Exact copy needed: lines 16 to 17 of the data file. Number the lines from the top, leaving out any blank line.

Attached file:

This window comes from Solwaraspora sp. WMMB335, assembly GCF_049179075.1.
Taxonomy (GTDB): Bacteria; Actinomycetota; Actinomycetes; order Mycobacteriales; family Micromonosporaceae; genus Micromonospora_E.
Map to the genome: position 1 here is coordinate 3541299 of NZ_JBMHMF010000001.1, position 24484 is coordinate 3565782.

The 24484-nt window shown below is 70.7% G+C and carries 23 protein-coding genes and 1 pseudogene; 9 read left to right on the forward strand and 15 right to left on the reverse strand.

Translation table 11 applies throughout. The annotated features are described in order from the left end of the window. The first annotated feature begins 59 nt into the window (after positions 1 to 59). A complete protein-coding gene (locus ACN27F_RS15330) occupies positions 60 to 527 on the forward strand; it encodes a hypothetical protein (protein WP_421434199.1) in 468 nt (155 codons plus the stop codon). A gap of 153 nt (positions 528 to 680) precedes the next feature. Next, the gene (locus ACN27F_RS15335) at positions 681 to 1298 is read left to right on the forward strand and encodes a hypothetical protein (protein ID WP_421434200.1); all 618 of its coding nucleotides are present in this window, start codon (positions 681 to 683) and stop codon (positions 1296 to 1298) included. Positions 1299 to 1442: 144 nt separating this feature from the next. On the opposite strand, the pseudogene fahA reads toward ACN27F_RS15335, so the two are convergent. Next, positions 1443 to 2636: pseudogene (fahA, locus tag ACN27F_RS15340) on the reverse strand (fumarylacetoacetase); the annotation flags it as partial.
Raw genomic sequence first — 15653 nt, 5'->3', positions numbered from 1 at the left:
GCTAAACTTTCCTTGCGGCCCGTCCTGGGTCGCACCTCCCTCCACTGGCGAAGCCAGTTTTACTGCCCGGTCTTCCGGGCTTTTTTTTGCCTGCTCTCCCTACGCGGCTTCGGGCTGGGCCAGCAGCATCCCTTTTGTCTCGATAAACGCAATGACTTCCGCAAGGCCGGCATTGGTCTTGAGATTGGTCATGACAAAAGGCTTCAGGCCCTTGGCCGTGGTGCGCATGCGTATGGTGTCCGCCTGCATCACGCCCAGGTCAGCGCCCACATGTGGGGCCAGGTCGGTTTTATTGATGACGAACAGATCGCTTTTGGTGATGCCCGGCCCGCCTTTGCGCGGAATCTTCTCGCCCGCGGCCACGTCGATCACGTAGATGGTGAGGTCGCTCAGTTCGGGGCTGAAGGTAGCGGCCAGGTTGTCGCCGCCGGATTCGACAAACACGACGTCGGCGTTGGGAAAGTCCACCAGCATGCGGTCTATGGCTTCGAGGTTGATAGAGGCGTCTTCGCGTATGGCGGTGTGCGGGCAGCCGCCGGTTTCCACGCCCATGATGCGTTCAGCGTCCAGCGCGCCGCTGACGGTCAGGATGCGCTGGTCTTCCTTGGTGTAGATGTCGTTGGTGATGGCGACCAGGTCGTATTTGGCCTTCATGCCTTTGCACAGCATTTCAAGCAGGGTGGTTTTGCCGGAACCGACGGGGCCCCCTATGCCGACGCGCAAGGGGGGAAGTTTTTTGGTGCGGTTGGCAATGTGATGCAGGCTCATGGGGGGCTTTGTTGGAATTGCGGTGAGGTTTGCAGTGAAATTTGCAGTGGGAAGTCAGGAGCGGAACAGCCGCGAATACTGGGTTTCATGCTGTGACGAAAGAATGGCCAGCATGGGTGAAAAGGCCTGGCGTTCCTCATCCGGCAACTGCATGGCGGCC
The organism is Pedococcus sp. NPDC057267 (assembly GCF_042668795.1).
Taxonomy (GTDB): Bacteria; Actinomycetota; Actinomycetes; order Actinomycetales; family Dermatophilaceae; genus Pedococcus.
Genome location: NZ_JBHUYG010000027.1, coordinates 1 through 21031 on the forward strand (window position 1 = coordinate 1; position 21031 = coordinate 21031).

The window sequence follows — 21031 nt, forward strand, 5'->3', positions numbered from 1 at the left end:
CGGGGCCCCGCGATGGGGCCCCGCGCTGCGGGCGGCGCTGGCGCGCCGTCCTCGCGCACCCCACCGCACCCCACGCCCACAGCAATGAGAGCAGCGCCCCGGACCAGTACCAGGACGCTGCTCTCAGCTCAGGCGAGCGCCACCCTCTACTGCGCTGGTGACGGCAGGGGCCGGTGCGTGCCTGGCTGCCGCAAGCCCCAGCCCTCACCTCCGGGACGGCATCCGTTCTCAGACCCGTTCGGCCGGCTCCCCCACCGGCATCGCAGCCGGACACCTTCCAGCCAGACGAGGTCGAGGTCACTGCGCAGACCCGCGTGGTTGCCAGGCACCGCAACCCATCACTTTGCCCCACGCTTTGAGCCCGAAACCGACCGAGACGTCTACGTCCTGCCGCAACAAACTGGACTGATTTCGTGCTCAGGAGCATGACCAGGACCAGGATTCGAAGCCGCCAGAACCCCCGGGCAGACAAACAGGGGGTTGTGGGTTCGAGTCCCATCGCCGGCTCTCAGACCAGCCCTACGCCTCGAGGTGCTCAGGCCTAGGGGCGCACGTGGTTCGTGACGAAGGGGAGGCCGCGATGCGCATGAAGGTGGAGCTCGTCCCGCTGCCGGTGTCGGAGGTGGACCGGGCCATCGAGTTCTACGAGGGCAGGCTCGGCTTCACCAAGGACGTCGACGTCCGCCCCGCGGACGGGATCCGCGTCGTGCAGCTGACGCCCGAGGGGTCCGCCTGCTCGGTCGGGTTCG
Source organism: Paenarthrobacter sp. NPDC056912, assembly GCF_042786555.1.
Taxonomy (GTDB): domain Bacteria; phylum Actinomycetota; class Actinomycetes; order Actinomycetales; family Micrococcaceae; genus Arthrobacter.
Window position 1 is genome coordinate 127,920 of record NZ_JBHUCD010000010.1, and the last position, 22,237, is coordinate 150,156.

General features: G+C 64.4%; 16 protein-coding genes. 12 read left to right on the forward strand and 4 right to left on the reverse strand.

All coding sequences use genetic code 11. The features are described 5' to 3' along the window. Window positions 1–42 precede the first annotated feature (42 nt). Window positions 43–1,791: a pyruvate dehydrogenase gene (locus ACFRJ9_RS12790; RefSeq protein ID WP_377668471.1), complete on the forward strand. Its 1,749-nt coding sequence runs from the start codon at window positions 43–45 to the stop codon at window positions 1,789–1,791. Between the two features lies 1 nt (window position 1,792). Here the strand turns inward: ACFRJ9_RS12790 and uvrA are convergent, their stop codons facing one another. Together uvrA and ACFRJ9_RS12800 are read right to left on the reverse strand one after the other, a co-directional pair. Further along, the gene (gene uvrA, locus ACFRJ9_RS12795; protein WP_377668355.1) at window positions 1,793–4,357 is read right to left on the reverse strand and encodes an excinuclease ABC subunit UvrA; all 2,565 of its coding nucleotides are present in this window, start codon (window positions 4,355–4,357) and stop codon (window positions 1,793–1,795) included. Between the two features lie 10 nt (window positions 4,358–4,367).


General features: G+C 64.4%; 16 protein-coding genes. 12 read left to right on the forward strand and 4 right to left on the reverse strand.

All coding sequences use genetic code 11. The features are described 5' to 3' along the window. Window positions 1–42 precede the first annotated feature (42 nt). Window positions 43–1,791: a pyruvate dehydrogenase gene (locus ACFRJ9_RS12790; RefSeq protein ID WP_377668471.1), complete on the forward strand. Its 1,749-nt coding sequence runs from the start codon at window positions 43–45 to the stop codon at window positions 1,789–1,791. Between the two features lies 1 nt (window position 1,792). Here the strand turns inward: ACFRJ9_RS12790 and uvrA are convergent, their stop codons facing one another. Together uvrA and ACFRJ9_RS12800 are read right to left on the reverse strand one after the other, a co-directional pair. Further along, the gene (gene uvrA, locus ACFRJ9_RS12795; protein WP_377668355.1) at window positions 1,793–4,357 is read right to left on the reverse strand and encodes an excinuclease ABC subunit UvrA; all 2,565 of its coding nucleotides are present in this window, start codon (window positions 4,355–4,357) and stop codon (window positions 1,793–1,795) included. Between the two features lie 10 nt (window positions 4,358–4,367).